Online sales may be the way to go for gallerists and art fairs, depending on how long the pandemic lasts. The announcement that Art Basel will be launching Online Viewing Rooms has been received with optimism, especially by galleries who had signed up to participate at the prestigious fair’s eighth edition in Hong Kong that was to be held from March 25 to 27. “While nothing can replace the experience of seeing art in person, we hope that this initiative can bring some support and visibility to all the galleries and their artists affected by the cancellation of our March show,” said Adeline Ooi, Director Art Basel Asia, in a statement.
The virtual viewing platform, on the fair’s website and app, will begin with a preview on March 18 and open to a larger audience on March 20. It will see the participation of more than 200 galleries, including five from India — Jhaveri Contemporary, Gallery Espace, Vadehra Art Gallery, Chemould Prescott Road and Experimenter. Gallerist Priya Jhaveri, who runs Jhaveri Contemporary, said the Online Viewing Rooms is free, at least for participants of the fair.
Shireen Gandhy, gallerist of Mumbai’s Chemould Prescott Road, said that if the model is a success, it can be replicated in the years to come. “We can reduce our carbon footprint and the expenses of shipping and crating this way,” Gandhy said. She added that Art Basel has refunded 75 per cent of the booth charges after cancelling the on-ground event. Booths can cost about Rs 40 lakh, depending on the carpet area and the walls required for display, which means the remainder is still a major loss for galleries. However, the sales through the free Online Viewing Rooms are expected to compensate for this loss.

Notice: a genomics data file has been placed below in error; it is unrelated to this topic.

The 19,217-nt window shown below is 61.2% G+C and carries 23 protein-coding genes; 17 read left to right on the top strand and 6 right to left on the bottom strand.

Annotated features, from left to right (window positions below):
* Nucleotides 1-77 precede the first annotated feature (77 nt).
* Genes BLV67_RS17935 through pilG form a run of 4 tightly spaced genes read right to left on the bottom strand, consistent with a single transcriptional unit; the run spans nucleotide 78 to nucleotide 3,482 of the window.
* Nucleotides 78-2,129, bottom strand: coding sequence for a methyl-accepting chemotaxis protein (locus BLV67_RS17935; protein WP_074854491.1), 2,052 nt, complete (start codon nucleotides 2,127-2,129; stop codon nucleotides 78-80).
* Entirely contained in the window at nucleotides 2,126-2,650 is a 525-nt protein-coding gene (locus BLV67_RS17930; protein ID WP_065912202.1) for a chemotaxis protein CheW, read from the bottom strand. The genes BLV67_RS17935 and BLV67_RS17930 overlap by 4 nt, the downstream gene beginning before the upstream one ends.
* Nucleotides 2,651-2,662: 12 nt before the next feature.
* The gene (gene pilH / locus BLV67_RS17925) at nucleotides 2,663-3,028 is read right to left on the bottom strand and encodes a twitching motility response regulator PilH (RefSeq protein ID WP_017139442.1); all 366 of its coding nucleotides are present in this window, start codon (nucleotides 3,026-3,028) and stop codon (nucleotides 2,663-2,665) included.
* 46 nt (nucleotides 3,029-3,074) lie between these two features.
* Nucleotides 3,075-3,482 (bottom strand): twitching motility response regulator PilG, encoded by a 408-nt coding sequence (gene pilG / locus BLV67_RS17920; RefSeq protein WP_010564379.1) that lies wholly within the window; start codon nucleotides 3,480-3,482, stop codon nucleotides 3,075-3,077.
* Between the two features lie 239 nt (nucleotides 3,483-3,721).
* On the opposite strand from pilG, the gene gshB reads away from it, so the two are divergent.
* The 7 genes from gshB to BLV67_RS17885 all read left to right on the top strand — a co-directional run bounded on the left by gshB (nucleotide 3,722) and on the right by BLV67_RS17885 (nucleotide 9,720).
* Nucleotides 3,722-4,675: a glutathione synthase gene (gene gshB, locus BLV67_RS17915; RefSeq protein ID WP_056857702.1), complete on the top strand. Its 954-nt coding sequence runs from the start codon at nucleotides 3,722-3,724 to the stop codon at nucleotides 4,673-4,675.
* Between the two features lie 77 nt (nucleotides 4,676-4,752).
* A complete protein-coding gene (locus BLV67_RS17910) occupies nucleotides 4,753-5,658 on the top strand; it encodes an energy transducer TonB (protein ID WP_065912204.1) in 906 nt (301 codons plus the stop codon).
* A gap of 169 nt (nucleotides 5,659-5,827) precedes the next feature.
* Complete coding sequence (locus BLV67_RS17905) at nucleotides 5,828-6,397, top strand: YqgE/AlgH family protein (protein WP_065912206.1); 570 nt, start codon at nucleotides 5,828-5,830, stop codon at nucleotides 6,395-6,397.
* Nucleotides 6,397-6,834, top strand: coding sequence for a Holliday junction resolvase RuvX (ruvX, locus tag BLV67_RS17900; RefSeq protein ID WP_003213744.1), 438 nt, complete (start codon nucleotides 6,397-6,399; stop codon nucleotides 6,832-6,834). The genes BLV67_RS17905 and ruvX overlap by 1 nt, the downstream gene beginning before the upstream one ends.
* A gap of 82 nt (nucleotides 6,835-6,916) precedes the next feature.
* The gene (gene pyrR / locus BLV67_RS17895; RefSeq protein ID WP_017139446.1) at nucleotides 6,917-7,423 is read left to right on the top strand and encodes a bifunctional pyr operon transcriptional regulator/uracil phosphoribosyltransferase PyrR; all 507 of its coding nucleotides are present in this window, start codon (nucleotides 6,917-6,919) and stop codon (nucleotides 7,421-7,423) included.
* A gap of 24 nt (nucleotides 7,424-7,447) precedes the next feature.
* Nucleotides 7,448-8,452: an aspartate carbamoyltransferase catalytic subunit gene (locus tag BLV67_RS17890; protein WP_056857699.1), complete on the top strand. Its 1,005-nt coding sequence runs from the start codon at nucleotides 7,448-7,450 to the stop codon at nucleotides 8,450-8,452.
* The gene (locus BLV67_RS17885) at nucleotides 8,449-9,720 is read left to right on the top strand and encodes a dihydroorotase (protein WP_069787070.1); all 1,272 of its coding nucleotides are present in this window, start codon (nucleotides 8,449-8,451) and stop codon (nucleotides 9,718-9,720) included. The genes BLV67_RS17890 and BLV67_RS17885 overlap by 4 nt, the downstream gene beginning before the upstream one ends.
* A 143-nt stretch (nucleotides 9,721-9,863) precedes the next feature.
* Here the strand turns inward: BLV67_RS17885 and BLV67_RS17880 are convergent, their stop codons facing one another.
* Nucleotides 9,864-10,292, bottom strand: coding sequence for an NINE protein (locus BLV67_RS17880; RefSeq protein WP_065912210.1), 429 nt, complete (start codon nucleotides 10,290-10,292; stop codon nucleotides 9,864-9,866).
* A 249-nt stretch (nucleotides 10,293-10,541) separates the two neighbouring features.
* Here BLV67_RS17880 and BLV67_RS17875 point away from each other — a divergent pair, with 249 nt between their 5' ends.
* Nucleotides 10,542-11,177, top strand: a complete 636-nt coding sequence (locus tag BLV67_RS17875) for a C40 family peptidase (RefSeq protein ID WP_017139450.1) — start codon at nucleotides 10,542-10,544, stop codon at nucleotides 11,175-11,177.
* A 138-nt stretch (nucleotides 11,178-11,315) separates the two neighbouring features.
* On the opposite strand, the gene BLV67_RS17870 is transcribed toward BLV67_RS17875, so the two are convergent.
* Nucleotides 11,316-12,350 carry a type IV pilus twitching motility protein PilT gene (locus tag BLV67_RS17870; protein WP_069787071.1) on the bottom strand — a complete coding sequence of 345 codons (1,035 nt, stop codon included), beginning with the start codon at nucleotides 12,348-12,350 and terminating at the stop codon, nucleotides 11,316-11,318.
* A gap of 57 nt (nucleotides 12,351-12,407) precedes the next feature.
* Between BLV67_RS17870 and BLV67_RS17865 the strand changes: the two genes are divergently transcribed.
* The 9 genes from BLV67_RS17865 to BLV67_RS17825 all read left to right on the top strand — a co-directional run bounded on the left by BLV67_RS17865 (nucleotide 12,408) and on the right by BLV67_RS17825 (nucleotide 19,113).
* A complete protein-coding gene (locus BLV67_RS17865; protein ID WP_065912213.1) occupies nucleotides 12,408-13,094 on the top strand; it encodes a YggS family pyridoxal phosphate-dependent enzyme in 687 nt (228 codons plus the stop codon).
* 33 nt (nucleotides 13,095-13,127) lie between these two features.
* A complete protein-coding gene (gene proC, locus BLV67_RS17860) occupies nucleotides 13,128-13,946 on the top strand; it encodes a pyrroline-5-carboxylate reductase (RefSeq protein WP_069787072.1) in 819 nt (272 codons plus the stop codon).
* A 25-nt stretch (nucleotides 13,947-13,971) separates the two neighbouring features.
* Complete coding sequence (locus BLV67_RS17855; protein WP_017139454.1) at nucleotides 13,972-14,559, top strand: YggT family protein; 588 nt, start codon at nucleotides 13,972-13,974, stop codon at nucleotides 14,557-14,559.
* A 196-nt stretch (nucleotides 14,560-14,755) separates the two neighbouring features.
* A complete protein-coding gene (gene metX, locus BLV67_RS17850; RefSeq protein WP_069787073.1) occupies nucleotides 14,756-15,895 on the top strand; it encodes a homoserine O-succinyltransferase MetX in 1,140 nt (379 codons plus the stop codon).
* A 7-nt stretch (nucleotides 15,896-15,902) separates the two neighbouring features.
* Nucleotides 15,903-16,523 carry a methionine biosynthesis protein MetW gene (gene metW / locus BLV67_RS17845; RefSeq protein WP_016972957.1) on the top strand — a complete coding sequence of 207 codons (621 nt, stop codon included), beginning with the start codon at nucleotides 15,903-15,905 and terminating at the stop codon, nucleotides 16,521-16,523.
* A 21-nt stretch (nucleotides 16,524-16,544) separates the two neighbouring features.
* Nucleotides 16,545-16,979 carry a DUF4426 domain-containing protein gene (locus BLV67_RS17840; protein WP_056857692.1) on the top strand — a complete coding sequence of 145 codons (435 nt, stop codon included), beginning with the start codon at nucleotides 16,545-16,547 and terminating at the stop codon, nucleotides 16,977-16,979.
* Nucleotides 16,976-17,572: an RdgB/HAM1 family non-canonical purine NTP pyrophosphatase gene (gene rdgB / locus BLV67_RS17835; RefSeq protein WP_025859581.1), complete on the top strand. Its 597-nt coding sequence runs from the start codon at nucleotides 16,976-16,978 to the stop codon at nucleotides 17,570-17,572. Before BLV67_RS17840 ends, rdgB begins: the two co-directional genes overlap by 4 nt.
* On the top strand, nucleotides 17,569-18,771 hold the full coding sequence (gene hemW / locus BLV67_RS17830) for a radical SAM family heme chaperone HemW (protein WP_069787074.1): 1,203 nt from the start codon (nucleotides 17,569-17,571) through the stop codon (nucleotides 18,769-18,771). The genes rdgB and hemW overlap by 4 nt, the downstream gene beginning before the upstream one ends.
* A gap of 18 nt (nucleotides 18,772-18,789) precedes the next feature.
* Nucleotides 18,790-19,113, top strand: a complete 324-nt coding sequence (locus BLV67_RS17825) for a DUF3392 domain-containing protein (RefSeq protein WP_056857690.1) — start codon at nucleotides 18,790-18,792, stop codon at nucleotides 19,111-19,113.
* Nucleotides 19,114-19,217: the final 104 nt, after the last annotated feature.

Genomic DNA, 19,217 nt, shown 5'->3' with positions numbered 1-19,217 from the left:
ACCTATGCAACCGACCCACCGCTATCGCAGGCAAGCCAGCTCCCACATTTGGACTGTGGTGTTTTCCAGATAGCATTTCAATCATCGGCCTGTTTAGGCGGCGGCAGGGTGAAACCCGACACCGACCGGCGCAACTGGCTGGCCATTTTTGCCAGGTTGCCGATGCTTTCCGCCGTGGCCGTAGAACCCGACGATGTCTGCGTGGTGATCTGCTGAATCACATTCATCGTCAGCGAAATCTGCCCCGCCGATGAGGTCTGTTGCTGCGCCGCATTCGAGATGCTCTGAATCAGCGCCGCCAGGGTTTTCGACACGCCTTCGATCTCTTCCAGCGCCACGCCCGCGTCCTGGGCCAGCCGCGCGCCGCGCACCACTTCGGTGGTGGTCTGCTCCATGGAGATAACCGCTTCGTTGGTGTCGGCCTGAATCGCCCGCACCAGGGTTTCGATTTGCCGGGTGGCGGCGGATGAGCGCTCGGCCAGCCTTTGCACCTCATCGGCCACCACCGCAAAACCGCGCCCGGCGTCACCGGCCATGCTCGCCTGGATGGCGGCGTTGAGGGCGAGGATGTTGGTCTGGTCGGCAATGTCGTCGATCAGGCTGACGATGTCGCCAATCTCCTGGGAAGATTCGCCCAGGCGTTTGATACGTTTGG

When art is just a click away
Much of the model’s success depends on how good the viewing software is. “Moreover, when you walk into an art fair, you get a chance to meet collectors, who introduce other collectors to you. This time, we have to see if collectors are in a mood to buy, given the economy,” Gandhy said.
Art lovers can view works online as international museums offer virtual tours. Among the exhibitors is Google Arts & Culture. Their collection includes British Museum, London; Van Gogh Museum, Amsterdam; and Guggenheim in New York City. There are 79 collections from India as well. Among them, NGMA, National Museum, CSMVS and Dr Bhau Daji Lad Museum.
The Metropolitan Museum of Art has Instagram posts that run with a #MetAnywhere hashtag, and convey a sense of peace and hope. Among them are Albert Bierstadt’s tranquil Sunrise on the Matterhorn (after 1875) and Vincent van Gogh’s life-affirming, joyous Oleanders (1888 – pictured)
n The Museum of Modern Art (MoMA) has initiated an Instagram series called #MuseumFromHome. The series includes Henri Matisse’s Goldfish and Sculpture (1912) and Yoko Ono’s Instructions for Paintings (1960)
n The Frick Collection in New York offers virtual tours and encourages followers on Instagram to enjoy #MuseumMomentOfZen. They recently posted a serene landscape by James Whitney Fosburgh, asking followers to “imagine the soothing sound of waves”
📣 The Indian Express is now on Telegram. Click here to join our channel (@indianexpress) and stay updated with the latest headlines